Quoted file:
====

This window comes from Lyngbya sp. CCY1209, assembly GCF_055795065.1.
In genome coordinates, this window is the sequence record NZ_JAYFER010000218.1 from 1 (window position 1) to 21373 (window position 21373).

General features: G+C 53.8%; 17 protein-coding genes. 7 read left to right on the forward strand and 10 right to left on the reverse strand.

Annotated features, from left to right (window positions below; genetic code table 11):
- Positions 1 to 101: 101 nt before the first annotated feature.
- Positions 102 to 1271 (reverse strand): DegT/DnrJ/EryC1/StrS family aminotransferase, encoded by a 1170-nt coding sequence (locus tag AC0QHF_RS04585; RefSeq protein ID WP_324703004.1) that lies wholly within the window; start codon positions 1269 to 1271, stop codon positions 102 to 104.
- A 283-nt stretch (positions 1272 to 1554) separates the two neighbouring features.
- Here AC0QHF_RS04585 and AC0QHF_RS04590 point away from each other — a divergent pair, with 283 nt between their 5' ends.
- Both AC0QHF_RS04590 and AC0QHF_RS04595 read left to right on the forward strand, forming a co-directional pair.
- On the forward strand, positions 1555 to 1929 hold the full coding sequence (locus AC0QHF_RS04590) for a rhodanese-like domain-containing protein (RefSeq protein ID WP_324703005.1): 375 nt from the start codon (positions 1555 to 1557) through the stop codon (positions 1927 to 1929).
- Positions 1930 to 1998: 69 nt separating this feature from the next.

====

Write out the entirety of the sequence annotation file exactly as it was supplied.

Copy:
This window comes from Lyngbya sp. CCY1209, assembly GCF_055795065.1.
In genome coordinates, this window is the sequence record NZ_JAYFER010000218.1 from 1 (window position 1) to 21373 (window position 21373).

General features: G+C 53.8%; 17 protein-coding genes. 7 read left to right on the forward strand and 10 right to left on the reverse strand.

Annotated features, from left to right (window positions below; genetic code table 11):
- Positions 1 to 101: 101 nt before the first annotated feature.
- Positions 102 to 1271 (reverse strand): DegT/DnrJ/EryC1/StrS family aminotransferase, encoded by a 1170-nt coding sequence (locus tag AC0QHF_RS04585; RefSeq protein ID WP_324703004.1) that lies wholly within the window; start codon positions 1269 to 1271, stop codon positions 102 to 104.
- A 283-nt stretch (positions 1272 to 1554) separates the two neighbouring features.
- Here AC0QHF_RS04585 and AC0QHF_RS04590 point away from each other — a divergent pair, with 283 nt between their 5' ends.
- Both AC0QHF_RS04590 and AC0QHF_RS04595 read left to right on the forward strand, forming a co-directional pair.
- On the forward strand, positions 1555 to 1929 hold the full coding sequence (locus AC0QHF_RS04590) for a rhodanese-like domain-containing protein (RefSeq protein ID WP_324703005.1): 375 nt from the start codon (positions 1555 to 1557) through the stop codon (positions 1927 to 1929).
- Positions 1930 to 1998: 69 nt separating this feature from the next.